Dodge's monkey... now you see it, now you don't – Click above to watch the video after the break

Ah yes. People for the Ethical Treatment of Animals. We here at Autoblog happen to be all for the ethical treatment of animals. And we're people... allegedly. But we're certainly not all fully in tune with the fine men and women that make up PETA. And we also happen to think that PETA sometimes goes a wee bit too far in their efforts to make man equal to beast... or is that the other way around?

In any case, PETA was apparently none too pleased by a recent commercial from Dodge touting a new promotion that included a chimpanzee named Suzie and a purposefully deadpan narrative from Michael C. Hall. In response to pressure from PETA, Dodge digitally altered its advertisement. Interestingly enough, it got way funnier in the process. Kudos, Dodge.

You're going to want to click on past the break to see the before and after videos... trust us. You'll also find the official letter from PETA asking Dodge to discontinue all the *ahem* monkey business. Sorry, couldn't help ourselves.

[Source: LA Times via Jalopnik]



PETA's letter to Dodge:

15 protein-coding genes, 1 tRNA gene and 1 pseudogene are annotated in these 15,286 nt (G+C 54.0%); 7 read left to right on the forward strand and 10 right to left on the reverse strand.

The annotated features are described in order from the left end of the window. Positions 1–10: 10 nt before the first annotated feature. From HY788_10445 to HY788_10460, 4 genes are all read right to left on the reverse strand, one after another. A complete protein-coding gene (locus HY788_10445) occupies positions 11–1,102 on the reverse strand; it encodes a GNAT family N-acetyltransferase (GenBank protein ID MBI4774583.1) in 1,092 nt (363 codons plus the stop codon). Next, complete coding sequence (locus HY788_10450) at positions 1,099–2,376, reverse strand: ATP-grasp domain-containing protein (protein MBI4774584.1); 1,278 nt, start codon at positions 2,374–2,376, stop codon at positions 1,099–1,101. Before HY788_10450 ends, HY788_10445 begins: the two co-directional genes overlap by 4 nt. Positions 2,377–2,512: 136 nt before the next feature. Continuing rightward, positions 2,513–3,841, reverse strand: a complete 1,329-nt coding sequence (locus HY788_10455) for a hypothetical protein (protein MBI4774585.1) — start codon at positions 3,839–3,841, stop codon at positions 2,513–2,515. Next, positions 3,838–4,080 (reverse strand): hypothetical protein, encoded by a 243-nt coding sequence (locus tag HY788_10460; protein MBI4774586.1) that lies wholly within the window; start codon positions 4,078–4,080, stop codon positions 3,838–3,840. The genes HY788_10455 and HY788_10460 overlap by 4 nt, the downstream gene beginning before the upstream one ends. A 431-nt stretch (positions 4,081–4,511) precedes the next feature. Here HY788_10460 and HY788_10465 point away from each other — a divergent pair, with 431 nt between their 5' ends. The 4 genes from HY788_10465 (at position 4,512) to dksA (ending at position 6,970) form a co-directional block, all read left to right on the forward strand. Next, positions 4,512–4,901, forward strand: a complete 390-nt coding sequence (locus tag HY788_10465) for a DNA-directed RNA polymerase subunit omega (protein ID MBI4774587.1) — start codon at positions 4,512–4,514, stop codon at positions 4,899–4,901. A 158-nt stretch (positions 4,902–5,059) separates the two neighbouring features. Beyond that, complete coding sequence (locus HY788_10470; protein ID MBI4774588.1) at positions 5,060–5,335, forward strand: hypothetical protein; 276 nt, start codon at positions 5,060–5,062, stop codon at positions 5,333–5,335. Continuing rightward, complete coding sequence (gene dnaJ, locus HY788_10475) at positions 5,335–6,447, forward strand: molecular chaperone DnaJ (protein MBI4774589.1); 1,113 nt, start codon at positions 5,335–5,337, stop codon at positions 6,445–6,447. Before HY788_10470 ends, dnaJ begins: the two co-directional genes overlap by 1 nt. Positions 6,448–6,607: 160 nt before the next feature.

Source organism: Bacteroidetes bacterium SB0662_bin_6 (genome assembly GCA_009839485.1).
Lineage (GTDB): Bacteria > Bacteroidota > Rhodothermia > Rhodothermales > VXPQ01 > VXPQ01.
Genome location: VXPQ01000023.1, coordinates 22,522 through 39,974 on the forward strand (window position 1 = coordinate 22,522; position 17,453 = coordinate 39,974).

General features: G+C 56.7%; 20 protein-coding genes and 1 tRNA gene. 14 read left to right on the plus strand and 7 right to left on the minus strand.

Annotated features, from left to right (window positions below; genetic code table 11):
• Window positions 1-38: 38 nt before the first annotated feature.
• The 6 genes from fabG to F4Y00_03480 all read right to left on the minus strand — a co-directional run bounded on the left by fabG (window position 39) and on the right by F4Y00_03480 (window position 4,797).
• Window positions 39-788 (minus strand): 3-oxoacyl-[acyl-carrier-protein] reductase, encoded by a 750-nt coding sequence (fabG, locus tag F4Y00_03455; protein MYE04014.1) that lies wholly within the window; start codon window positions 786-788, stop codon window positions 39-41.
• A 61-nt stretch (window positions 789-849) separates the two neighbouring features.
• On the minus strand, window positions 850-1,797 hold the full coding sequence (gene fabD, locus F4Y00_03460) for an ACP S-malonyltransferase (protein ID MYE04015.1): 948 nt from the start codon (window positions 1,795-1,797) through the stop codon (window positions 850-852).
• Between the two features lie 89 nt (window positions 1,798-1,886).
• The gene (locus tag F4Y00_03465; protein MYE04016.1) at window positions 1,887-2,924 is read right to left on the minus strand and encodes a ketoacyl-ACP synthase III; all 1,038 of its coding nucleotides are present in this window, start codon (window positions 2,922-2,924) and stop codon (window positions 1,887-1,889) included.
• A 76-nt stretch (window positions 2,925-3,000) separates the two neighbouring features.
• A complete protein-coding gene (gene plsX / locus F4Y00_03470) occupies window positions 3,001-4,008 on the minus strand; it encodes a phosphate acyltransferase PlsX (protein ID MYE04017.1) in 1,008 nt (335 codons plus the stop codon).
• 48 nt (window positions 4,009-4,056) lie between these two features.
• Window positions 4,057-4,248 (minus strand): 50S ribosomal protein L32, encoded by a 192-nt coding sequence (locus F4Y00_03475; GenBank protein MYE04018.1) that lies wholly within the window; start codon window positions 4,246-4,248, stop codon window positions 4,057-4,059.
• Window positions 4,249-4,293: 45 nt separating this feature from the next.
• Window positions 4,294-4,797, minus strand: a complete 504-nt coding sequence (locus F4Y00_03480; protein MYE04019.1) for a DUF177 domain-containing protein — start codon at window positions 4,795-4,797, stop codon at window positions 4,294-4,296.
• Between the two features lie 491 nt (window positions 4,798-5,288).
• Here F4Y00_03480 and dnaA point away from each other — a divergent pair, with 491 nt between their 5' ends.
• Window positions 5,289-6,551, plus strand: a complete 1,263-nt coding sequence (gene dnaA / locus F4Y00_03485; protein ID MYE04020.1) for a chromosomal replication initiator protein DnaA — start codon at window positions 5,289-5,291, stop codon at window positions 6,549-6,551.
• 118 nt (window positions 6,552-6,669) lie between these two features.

Most top ad agencies in the country won't even consider producing an ad featuring a great ape these days given the well-documented abuse that young chimpanzees and orangutans suffer in the entertainment industry. This abuse starts when they are prematurely removed from their mothers and continues when they are trained to perform through savage beatings, denied even the most basic necessities, transported and housed in barren steel cages, and then discarded at seedy roadside zoos around the age of 8, even though they can live into their 60s. You won't find a great-ape trainer without a history of Animal Welfare Act violations and a reputation for dumping animals when they're no longer profitable. After watching a video narrated by Anjelica Huston about the use of great apes in entertainment, savvy ad agencies such as BBDO, Young & Rubicam, Grey Group, Draftfcb, and Saatchi & Saatchi made the compassionate decision not to exploit great apes in future ads. Dodge isn't going to dodge a bullet on this one. It needs to pull the ad - and we've contacted the company asking it to do just that.

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